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Proceedings Paper

Adaptive neural methods for multiplexing oriented edges
Author(s): Jonathan A. Marshall
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Paper Abstract

Edge linearization operators are often used in computer vision and in neural network models of vision to reconstruct noisy or incomplete edges. Such operators gather evidence for the presence of an edge at various orientations across all image locations and then choose the orientation that best fits the data at each point. One disadvantage of such methods is that they often function in a winner-take-all fashion: the presence of only a single orientation can be represented at any point multiple edges cannot be represented where they intersect. For example the neural Boundary Contour System of Grossberg and Mingolla implements a form of winner-take-all competition between orthogonal orientations at each spatial location to promote sharpening of noisy uncertain image data. But that competition may produce rivalry oscillation instability or mutual suppression when intersecting edges (e. g. a cross) are present. This " cross problem" exists for all techniques including Markov Random Fields where a representation of a chosen favored orientation suppresses representations of alternate orientations. A new adaptive technique using both an inhibitory learning rule and an excitatory learning rule weakens inhibition between neurons representing poorly correlated orientations. It may reasonably be assumed that neurons coding dissimilar orientations are less likely to be coactivated than neurons coding similar orientations. Multiplexing by superposition is ordinarily generated: combinations of intersecting edges become represented by simultaneous activation of multiple neurons each of which represents a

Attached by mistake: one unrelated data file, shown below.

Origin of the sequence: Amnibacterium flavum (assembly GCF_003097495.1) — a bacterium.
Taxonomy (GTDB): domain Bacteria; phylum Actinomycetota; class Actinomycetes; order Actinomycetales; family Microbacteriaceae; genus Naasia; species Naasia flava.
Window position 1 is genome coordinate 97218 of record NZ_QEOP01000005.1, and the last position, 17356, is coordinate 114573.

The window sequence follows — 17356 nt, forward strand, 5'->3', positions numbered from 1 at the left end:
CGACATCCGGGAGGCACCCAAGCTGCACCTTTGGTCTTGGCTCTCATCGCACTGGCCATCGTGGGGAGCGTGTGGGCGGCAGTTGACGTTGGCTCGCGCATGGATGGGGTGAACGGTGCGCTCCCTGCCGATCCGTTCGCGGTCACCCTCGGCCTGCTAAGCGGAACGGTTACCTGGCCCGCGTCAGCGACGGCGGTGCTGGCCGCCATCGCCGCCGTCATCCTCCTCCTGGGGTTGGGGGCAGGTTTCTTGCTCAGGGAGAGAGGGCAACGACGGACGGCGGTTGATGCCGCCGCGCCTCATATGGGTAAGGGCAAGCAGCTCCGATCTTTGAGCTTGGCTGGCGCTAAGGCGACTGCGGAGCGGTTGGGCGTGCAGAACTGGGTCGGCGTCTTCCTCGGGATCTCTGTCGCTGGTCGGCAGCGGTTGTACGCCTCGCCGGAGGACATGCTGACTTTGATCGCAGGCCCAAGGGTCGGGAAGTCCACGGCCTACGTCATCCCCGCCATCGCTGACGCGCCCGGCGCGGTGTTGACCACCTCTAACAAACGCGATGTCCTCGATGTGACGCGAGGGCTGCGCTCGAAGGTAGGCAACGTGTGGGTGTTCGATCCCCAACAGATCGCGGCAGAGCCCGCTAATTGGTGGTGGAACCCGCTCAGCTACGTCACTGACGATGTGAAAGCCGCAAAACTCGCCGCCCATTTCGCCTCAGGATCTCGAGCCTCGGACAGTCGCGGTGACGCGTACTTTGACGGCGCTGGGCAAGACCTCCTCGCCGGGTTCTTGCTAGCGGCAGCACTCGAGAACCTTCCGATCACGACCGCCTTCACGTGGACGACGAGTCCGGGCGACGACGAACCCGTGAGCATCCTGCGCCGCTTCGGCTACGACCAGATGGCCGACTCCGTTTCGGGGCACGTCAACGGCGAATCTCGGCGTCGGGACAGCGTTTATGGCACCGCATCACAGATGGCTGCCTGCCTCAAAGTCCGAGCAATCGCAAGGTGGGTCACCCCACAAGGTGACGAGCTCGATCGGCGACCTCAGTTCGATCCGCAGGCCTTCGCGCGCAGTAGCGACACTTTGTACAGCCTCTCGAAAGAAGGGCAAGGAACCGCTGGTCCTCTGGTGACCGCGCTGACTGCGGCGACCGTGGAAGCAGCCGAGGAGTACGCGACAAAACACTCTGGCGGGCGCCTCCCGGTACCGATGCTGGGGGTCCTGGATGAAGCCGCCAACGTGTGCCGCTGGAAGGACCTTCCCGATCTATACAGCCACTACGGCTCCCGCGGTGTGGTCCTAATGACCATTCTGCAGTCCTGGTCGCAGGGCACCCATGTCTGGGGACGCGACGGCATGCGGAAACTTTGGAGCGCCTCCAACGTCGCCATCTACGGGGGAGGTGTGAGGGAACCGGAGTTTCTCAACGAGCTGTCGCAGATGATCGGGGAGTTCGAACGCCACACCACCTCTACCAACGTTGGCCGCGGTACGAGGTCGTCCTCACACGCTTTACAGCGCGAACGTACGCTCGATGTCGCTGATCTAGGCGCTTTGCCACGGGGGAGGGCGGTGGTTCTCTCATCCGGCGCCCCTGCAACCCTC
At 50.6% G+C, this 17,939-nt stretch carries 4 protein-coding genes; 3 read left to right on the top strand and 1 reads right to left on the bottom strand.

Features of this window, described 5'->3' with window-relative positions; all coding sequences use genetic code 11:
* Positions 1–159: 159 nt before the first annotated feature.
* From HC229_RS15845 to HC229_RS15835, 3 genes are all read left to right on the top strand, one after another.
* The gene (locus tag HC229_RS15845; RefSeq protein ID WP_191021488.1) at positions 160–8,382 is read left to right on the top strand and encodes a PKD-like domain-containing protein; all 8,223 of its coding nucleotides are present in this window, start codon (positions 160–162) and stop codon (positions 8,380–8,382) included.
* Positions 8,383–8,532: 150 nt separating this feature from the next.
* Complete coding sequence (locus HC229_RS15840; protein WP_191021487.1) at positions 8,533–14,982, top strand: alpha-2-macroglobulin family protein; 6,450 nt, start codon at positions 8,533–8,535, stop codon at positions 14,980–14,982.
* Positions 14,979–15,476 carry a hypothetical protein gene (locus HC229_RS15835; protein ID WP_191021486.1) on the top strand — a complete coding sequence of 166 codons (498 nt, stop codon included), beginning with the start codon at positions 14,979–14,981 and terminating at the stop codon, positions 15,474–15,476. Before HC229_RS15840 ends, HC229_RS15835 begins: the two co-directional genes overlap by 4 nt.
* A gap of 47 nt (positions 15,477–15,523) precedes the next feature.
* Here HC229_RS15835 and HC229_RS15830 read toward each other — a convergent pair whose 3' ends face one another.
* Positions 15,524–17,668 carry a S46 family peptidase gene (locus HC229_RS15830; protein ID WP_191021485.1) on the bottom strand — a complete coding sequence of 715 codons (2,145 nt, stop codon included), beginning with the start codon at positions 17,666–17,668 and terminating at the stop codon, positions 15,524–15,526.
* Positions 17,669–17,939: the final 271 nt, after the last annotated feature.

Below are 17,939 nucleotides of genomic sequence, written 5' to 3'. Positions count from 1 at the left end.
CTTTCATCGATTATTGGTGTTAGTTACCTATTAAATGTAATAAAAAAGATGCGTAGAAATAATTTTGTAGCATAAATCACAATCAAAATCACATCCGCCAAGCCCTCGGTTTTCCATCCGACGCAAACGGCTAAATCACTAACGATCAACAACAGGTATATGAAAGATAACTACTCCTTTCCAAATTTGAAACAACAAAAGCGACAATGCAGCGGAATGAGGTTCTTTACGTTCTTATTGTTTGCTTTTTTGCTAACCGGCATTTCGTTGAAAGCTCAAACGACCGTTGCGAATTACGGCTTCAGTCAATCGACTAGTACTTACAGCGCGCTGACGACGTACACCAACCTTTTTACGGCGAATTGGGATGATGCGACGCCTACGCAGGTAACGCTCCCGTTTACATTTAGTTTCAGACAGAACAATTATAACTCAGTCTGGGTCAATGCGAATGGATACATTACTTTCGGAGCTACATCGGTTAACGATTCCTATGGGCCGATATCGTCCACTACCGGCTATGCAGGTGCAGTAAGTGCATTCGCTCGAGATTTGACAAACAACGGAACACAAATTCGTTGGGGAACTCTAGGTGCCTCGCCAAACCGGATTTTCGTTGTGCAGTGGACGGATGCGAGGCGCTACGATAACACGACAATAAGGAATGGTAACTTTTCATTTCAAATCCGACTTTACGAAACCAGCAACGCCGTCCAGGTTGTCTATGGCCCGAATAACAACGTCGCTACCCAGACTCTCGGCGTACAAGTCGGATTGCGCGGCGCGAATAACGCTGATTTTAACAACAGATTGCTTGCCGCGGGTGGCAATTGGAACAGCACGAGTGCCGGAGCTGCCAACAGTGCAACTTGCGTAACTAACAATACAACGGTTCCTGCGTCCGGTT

Paper Details

Date Published: 1 February 1991
PDF: 10 pages
Proc. SPIE 1382, Intelligent Robots and Computer Vision IX: Neural, Biological, and 3D Methods, (1 February 1991); doi: 10.1117/12.25219
Show Author Affiliations
Jonathan A. Marshall, Univ. of North Carolina/Chapel Hill (United States)


Published in SPIE Proceedings Vol. 1382:
Intelligent Robots and Computer Vision IX: Neural, Biological, and 3D Methods
David P. Casasent, Editor(s)

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